That night Hades spent the remaining hours in a chair next to his wife’s bed, watching her pretend to be asleep. Her breathing, however, gave her away, but he let her believe him fooled. Instead he merely watched her.

Five months. Five months was an eternity for Demeter to poison her mind. He could only hope that whatever damage she might do would not be permanently. He was well aware that he hadn’t done right by Persephone, but neither was he as viciously cruel as Demeter was sure to make him out to be.

Demeter had always been overprotective and terrified of losing her daughter to a man. Inevitable unless Persephone took the vow of the virgin goddess, which Hades had now prevented.

But even without the oath, there was so much she could do to sabotage them. She was after all the goddess of Earth and she was sure to grow Persephone’s hatred for him like a treasured flower. She would convince her that every kind word he uttered was a lie, and every considerate gesture a trick.

Maybe he was making the wrong choice. Maybe a war with Zeus would be the better outcome. But still. Hades wasn’t the type of God to let his personal affairs have influence over his job, and a war between two of the most powerful gods would indeed do that.

Even more concerning was his knowledge of the hatred Persephone would then feel for him. It was true that she already hated him, but to dangle freedom – albeit limited – in front of her and then take it away? It wouldn’t be forgiven.

Hades sighed. No, he’d made his decision. Now he could only hope that it had been the right one.

Otherwise he’d just gambled away his chance at happiness.

The next morning came far too soon for Hades’ liking and far too late for Persephone’s. The eagerness in her face was unmistakable as he with a heavy heart brought her above ground to meet with her parents. They were both already there, and judging from the dark circles under Demeter’s eyes, Hades wasn’t the only God who’d spent the night sleepless. Good.

“My girl, my girl, my little girl!” Demeter screamed the second that she caught side of them.

“Mother!” Persephone yelled and tore herself out of her husband’s arms to run to her mother. They hugged tightly, both crying, and Hades didn’t know if he felt guilty or annoyed by their obvious affection.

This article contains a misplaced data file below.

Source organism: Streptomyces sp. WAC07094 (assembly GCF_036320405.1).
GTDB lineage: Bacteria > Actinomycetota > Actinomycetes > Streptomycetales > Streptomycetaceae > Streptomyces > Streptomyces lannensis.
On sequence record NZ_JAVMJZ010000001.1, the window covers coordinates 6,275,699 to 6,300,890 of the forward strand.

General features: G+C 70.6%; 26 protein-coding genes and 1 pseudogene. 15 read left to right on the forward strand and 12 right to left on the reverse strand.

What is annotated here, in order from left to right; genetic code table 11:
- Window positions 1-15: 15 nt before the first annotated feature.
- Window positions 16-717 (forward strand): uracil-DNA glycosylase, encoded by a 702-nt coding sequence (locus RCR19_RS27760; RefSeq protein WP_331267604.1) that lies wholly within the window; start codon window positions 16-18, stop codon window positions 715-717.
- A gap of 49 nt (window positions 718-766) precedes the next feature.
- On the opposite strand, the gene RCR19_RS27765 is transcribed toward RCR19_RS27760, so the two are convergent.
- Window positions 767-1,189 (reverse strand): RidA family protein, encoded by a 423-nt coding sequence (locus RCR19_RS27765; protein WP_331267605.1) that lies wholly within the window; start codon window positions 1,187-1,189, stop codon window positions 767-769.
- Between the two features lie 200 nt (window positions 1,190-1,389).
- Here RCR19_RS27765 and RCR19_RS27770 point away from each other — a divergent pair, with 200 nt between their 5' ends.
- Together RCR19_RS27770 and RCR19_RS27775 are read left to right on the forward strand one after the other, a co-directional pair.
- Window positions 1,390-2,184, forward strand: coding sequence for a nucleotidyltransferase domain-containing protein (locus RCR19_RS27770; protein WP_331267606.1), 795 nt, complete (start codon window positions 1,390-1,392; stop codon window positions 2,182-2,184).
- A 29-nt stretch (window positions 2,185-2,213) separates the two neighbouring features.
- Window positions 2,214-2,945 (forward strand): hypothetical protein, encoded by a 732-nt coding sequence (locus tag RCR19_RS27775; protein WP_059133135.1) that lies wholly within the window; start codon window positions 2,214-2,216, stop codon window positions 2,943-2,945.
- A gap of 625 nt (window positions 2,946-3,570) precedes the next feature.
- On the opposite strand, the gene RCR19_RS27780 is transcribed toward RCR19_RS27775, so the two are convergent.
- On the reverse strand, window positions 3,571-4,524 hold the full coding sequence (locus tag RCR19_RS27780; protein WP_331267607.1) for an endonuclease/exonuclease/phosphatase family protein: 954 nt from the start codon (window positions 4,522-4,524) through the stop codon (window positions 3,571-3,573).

Persephone had no such thoughts. She had missed her mother dearly these last few months, and clung to her like a little girl, breathing in the familiar scent of turned over soil.

For long minutes Persephone stood there, clinging to her mother, before finally releasing her. Demeter, on the other hand, had clearly no such intention and stubbornly held on when Persephone tried to escape her grasp. Persephone sighed and allowed her mother to hug her.

At least that was her plan. Long minutes went by and Demeter had yet to loosen her grasp on her daughter.

“Mother,” Persephone said, and tried once again to break free of her mother’s embrace. Demeter merely tightened her grasp on her. It was starting to hurt, and Persephone was thankful that her father cut in.

“Enough, Demeter,” he said. “You’ve gotten your daughter back. Now let her breathe. She’s yours for another five months. You don’t have to squeeze the air out of her. I expect to see you all five months from now at sunset. Don’t be late.” With these words he left, having only come because Demeter insisted that Hades wouldn’t hold up his end the bargain.

Hades, however, stayed and waited patiently until Demeter finally released his wife. Too bad that it was only so that the enraged mother could turn towards Hades’ and hiss at him with hatred burning in her eyes.

“Begone!” she ordered him as if he was some mere servant and not Lord of the Underworld. “Your time with her is over. Leave now or I shall call Zeus.”

Hades ignored her. Instead he looked at his wife, who looked back at him with a happier expression than he’d seen since he took her. It hurt not to have been the one to make her look like that.

“Goodbye, Persephone,” he told her gently. “I shall miss you greatly.”

“Her name is Kore!” Demeter hissed at him.

Persephone cut in. “No, mother. My name is Persephone as has it always been. Kore was a nickname you gave me. You can’t expect him to use it.”

Demeter shushed her. “Now, now, dear, of course your name is Kore. When you’re home with me you’re my little girl again, and so it is only fitting. I’ve never liked Persephone anyway. It’s so… mature.”

Hades expected his wife to say something in return, but she merely nodded warily and allowed her mother to lead her away. But still. Hades didn’t miss the last glance his wife cast in his direction. Her eyes were for once filled with neither hate, contempt or fear. Instead it was oddly uncertain, almost confused.

It was that single glance of uncertainty, which sustained Hades in his many months alone underground.

A/N: So what did you think? Should I continue? Or just flush the rest down the drain? Or, you know, something else, because I won’t be popular if I clog the toilet.